Experts agree that electronic health records can save lives and money by reducing the costs and harms associated with medical errors and by cutting down on redundant tests and procedures. But a number of unresolved issues, including affordability and privacy concerns, have made hospitals, physicians, and patients slow to adopt them.
Although those hurdles remain, government and nonprofit organizations,
as well as technology giants such as Microsoft and Google, are attempting to drive the technology forward. What is envisioned is an easily accessible electronic system that, by coordinating the storage and retrieval of individuals' health records, increases efficiency, reduces costs,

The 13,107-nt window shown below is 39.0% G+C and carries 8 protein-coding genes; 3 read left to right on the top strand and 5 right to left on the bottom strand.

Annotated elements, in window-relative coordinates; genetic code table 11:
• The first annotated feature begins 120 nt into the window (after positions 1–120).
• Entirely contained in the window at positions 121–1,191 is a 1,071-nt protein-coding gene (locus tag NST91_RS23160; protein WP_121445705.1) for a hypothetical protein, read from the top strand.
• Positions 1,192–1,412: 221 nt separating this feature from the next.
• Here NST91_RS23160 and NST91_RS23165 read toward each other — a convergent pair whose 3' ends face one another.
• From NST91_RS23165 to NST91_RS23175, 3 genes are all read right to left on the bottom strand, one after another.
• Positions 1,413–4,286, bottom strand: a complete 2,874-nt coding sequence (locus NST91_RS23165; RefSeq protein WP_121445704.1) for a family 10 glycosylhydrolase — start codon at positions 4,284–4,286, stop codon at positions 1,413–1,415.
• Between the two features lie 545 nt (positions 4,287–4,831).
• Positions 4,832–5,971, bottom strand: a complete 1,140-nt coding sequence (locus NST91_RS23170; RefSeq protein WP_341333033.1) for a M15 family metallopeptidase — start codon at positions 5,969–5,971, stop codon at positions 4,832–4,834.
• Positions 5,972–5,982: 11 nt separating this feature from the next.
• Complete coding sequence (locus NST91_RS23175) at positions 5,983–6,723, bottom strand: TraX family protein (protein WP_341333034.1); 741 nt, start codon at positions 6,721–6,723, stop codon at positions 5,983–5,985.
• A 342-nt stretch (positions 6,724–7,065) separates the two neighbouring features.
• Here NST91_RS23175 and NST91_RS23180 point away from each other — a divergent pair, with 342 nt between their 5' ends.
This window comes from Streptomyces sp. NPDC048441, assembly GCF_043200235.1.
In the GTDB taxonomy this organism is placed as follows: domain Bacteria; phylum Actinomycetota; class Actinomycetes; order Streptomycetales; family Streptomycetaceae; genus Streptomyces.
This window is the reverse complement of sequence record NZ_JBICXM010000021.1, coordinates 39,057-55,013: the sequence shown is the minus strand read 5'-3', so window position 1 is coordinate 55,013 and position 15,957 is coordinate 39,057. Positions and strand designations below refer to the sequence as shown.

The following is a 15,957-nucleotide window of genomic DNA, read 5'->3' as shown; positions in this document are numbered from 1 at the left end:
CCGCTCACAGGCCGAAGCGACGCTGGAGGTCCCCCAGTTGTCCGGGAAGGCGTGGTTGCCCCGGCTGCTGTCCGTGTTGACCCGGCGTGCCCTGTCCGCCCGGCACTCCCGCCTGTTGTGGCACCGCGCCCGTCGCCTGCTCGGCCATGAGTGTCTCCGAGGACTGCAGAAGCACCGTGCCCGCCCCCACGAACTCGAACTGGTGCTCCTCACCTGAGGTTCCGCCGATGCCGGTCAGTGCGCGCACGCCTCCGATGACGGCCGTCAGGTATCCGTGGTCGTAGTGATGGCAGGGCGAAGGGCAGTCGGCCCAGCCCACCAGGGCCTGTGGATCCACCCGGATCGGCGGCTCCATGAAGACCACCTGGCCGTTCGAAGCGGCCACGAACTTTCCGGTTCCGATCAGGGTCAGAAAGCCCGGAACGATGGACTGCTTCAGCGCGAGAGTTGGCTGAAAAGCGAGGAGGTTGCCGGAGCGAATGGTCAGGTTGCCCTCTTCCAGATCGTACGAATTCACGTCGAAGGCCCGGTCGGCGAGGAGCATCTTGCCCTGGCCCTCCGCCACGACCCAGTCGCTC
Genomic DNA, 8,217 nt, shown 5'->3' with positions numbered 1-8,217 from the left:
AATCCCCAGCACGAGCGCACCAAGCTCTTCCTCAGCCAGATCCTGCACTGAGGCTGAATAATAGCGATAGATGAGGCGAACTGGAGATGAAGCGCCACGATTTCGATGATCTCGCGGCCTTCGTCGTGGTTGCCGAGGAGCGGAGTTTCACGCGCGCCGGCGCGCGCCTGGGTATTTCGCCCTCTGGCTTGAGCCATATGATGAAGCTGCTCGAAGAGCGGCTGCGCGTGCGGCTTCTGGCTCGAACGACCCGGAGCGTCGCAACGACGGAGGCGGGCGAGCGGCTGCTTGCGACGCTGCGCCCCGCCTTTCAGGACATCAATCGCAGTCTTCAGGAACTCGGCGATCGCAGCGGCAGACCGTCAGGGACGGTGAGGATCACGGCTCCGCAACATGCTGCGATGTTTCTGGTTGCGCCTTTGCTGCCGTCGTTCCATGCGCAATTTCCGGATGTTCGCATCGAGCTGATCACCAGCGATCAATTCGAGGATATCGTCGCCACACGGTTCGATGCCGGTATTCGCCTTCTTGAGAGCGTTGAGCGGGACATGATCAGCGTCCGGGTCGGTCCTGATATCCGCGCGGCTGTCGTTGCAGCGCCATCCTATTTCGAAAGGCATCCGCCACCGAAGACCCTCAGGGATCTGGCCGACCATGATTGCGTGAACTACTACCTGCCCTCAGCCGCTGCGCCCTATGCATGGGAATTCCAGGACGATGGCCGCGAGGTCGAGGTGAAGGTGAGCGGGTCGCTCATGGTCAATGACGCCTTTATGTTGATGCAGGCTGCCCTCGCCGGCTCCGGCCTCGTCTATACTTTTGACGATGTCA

and promotes standardization of care.
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A variety of groups are working to entice physicians and patients to record and store medical information electronically.
Country-Specific Mortality and Growth Failure in Infancy and Yound Children and Association With Material Stature
Use interactive graphics and maps to view and sort country-specific infant and early dhildhood mortality and growth failure data and their association with maternal
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